Speedy (13.30)
Harold Lloyd’s final silent film from 1928 sees his customary ‘glasses’ character this time appearing as a baseball-obsessed New Yorker determined to save the city’s last horse-drawn streetcar, just as another expression of a fine, noble, and disinterested nature, and also to impress the girl whose grandfather owns it. 86 minutes of rapid-fire sight gags and elaborate comedy set-ups ensue, and a cameo from Babe Ruth to boot.

Film 2

Star Trek: The Motion Picture (15.10)

Robert Wise, director of The Sound of Music, was the unlikely figure picked to lead the crew of the starship Enterprise into the new frontier of cinema. 132 minutes, a regrettable portion of which is lovingly sustained shots of the post-Star Wars VFX accompanied by Jerry Goldsmith’s new Trek theme, sees Kirk, Spock, Bones, et al investigate a mysterious alien entity posing a threat.

Dead Men Don’t Wear Plaid (15.30)
Steve Martin continued his fruitful collaboration with director Carl Reiner after The Jerk with this homage to 1940s film noir. While Woody Allen was busy inserting Len Zelig into world events, Reiner and Martin wrote a zany plot and built a farcical amount of sets in order to have Martin interact with old footage of Humphrey Bogart, Veronica Lake, Alan Ladd, and many more.

Intermission (15.40)
Cillian Murphy woos Kelly MacDonald, Colin Farrell is obsessed with woks, bus-driver Brían F. O’Byrne is aggrieved at a kid, David Wilmot is being unnerved by Deirdre O’Kane’s lust, and vainglorious Garda Colm Meaney is being filmed by documentarians. The blackly comic intersections of Mark O’Rowe’s screenplay no longer seem as impressive as they initially did back in 2003 when everyone was talking about brown sauce in tea.

MILLER’S CROSSING, Albert Finney, Gabriel Byrne, 1990. TM and Copyright (c) 20th Century Fox Film Corp. All Rights Reserved.

Film 3

Sorcerer (17.30)
William Friedkin decided, for reasons passing understanding, to use his post-French Connection and Exorcist clout to remake Henri-Georges Clouzot’s 1953 suspense classic The Wages of Fear. Roy Scheider stars in a tale of men driving trucks with highly unstable nitroglycerine over rickety bridges on a mission to extinguish an oil well blaze. This is remembered now for Easy Riders, Raging Bulls’ account of its disastrous production and reception.

Miller’s Crossing (18.00)
The Coen Brothers stepped up their ambitions from indie noir and screwball comedy with this expansive Prohibition-era gangster film. Gabriel Byrne is right-hand man to Albert Finney’s mob boss. When Byrne is banished, over John Turturro’s bookie and Marcia Gay Harden’s moll, it begins a deadly game of cat and mouse between rival gangs; featuring much double-crossing, hard-boiled badinage, and a spectacularly OTT use of ‘Danny Boy’.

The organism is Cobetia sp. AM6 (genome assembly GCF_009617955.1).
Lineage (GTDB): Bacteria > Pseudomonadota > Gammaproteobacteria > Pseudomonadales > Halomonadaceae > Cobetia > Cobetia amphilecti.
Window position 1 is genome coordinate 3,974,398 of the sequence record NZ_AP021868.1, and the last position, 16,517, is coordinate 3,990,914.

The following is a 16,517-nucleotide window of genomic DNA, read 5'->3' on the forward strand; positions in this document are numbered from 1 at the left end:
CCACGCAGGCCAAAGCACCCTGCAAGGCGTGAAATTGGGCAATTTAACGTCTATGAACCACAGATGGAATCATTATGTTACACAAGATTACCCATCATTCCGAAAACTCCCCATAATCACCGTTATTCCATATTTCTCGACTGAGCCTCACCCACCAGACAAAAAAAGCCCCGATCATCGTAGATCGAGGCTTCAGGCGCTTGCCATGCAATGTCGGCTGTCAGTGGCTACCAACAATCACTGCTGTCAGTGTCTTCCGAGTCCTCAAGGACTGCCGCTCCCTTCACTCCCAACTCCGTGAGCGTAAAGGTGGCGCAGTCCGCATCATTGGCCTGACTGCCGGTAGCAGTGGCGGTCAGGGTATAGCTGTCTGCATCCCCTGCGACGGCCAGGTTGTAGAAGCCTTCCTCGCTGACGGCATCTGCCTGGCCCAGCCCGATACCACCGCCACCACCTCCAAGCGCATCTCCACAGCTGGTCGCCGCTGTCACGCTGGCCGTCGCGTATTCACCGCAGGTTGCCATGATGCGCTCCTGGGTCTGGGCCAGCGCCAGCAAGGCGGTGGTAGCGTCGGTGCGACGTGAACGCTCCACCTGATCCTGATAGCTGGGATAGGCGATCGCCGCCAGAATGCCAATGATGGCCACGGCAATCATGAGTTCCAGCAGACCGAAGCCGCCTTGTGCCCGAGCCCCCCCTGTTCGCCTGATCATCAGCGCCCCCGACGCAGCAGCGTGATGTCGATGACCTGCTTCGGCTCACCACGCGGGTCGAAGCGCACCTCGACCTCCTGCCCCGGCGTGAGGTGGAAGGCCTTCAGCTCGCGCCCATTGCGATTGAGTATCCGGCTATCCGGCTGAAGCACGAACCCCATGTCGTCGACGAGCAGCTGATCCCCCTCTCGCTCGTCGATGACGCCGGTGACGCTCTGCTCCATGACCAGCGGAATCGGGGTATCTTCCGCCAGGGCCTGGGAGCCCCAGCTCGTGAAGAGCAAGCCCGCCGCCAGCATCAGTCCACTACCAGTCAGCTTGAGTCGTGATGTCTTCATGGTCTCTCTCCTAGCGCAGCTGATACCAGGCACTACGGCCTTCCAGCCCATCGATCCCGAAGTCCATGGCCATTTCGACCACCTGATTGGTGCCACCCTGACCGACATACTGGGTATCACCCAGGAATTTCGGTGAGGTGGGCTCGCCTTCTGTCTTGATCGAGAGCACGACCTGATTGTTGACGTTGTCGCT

Delicatessen (18.10)
Amelie creator Jean-Pierre Jeunet and his one-time directing partner Marc Caro’s 1991 debut is a queasily slapstick spin on Sweeney Todd. Clapet is a landlord in an apartment building in post-apocalyptic France, who controls his tenants’ food supply via his butcher’s shop; prime cuts from the men he hires. Louison (Dominique Pinon) fills the regular vacancy, but his love for Clapet’s daughter complicates matters in this queasy comedy.

Film 4

Weirdos (20.00)

In 1976 Nova Scotia fifteen-year-old Kit and his girlfriend Alice run away from home in order to reunite with his estranged mother (Molly Parker), while the USA bombastically celebrates its bicentennial. Accompanied by Kit’s imaginary version of Andy Warhol, the two undertake a road trip during which they confront the difficulties they face in their teenage romance. Quirky and comedic, Bruce McDonald’s film features beautifully photographed Canadian landscapes.

??? (20.20)

The audience choice is yet to be announced but voting for the shortlist of 10 drawn up by IFI staff has closed. Here’s hoping for Hunt for the Wilderpeople! Although as that screened in preview at last year’s Open Day having it again as a returning favourite might be pushing it. Past winners include SubmarineGood Vibrations, Short Term 12, and Me and Earl and the Dying Girl.

The Cohens and Kellys (20.30)

A genuine oddity is a silent movie in prime time on Open Day… Accordionist Dermot Dunne and saxophonist Nick Roth, Artistic Director of the Yurodny Ensemble, will provide a live musical accompaniment, drawing heavily on Irish and Jewish folk music. The 1926 film is an ethnic comedy of the broadest of stock characters in 1920s NYC: Irish cop, Jewish storekeeper, cheerful Irish wife, Jewish mother.

 

So, those are the films, but that’s only planning’s first step… Sadly after two years of running five sets of films; which saw movies begin near 11pm and end near 1am; things are back to the traditional four in this 25th anniversary year. Trying to do four films was always an endurance marathon, but to get into five films was surely beyond mere mortals, and yet undoubtedly somebody did try in those two years… But even to do four movies one must sort out strategy, for two sets of reasons.